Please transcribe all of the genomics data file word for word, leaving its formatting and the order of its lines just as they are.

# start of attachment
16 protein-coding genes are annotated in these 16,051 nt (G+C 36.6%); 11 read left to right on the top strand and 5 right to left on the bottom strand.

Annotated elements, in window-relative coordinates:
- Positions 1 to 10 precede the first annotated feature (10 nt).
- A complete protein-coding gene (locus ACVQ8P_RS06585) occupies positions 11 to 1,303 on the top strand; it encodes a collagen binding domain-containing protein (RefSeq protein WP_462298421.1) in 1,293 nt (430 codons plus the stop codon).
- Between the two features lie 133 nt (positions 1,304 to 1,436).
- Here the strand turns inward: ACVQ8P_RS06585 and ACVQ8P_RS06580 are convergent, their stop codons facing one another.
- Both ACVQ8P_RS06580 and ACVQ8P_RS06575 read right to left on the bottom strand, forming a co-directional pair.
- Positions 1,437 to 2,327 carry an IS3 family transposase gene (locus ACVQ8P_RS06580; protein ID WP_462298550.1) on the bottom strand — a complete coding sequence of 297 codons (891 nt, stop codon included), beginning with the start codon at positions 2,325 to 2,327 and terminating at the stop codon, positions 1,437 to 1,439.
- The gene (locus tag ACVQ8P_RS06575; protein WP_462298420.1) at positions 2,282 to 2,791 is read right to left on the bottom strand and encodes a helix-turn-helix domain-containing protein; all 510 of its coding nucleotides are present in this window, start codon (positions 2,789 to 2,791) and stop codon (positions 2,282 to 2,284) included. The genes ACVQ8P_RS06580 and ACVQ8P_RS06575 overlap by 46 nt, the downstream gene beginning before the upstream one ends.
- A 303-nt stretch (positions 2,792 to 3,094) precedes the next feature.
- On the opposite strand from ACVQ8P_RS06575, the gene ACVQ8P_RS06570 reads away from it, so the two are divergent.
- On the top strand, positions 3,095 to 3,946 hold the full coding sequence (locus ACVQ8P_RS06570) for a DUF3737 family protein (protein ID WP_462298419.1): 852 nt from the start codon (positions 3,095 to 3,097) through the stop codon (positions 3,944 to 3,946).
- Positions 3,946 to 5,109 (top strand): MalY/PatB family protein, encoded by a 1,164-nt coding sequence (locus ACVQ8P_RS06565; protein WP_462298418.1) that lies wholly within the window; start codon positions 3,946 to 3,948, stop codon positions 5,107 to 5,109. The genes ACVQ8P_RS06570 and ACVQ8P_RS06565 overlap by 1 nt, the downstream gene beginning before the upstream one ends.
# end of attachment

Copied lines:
16 protein-coding genes are annotated in these 16,051 nt (G+C 36.6%); 11 read left to right on the top strand and 5 right to left on the bottom strand.

Annotated elements, in window-relative coordinates:
- Positions 1 to 10 precede the first annotated feature (10 nt).
- A complete protein-coding gene (locus ACVQ8P_RS06585) occupies positions 11 to 1,303 on the top strand; it encodes a collagen binding domain-containing protein (RefSeq protein WP_462298421.1) in 1,293 nt (430 codons plus the stop codon).
- Between the two features lie 133 nt (positions 1,304 to 1,436).
- Here the strand turns inward: ACVQ8P_RS06585 and ACVQ8P_RS06580 are convergent, their stop codons facing one another.
- Both ACVQ8P_RS06580 and ACVQ8P_RS06575 read right to left on the bottom strand, forming a co-directional pair.
- Positions 1,437 to 2,327 carry an IS3 family transposase gene (locus ACVQ8P_RS06580; protein ID WP_462298550.1) on the bottom strand — a complete coding sequence of 297 codons (891 nt, stop codon included), beginning with the start codon at positions 2,325 to 2,327 and terminating at the stop codon, positions 1,437 to 1,439.
- The gene (locus tag ACVQ8P_RS06575; protein WP_462298420.1) at positions 2,282 to 2,791 is read right to left on the bottom strand and encodes a helix-turn-helix domain-containing protein; all 510 of its coding nucleotides are present in this window, start codon (positions 2,789 to 2,791) and stop codon (positions 2,282 to 2,284) included. The genes ACVQ8P_RS06580 and ACVQ8P_RS06575 overlap by 46 nt, the downstream gene beginning before the upstream one ends.
- A 303-nt stretch (positions 2,792 to 3,094) precedes the next feature.
- On the opposite strand from ACVQ8P_RS06575, the gene ACVQ8P_RS06570 reads away from it, so the two are divergent.
- On the top strand, positions 3,095 to 3,946 hold the full coding sequence (locus ACVQ8P_RS06570) for a DUF3737 family protein (protein ID WP_462298419.1): 852 nt from the start codon (positions 3,095 to 3,097) through the stop codon (positions 3,944 to 3,946).
- Positions 3,946 to 5,109 (top strand): MalY/PatB family protein, encoded by a 1,164-nt coding sequence (locus ACVQ8P_RS06565; protein WP_462298418.1) that lies wholly within the window; start codon positions 3,946 to 3,948, stop codon positions 5,107 to 5,109. The genes ACVQ8P_RS06570 and ACVQ8P_RS06565 overlap by 1 nt, the downstream gene beginning before the upstream one ends.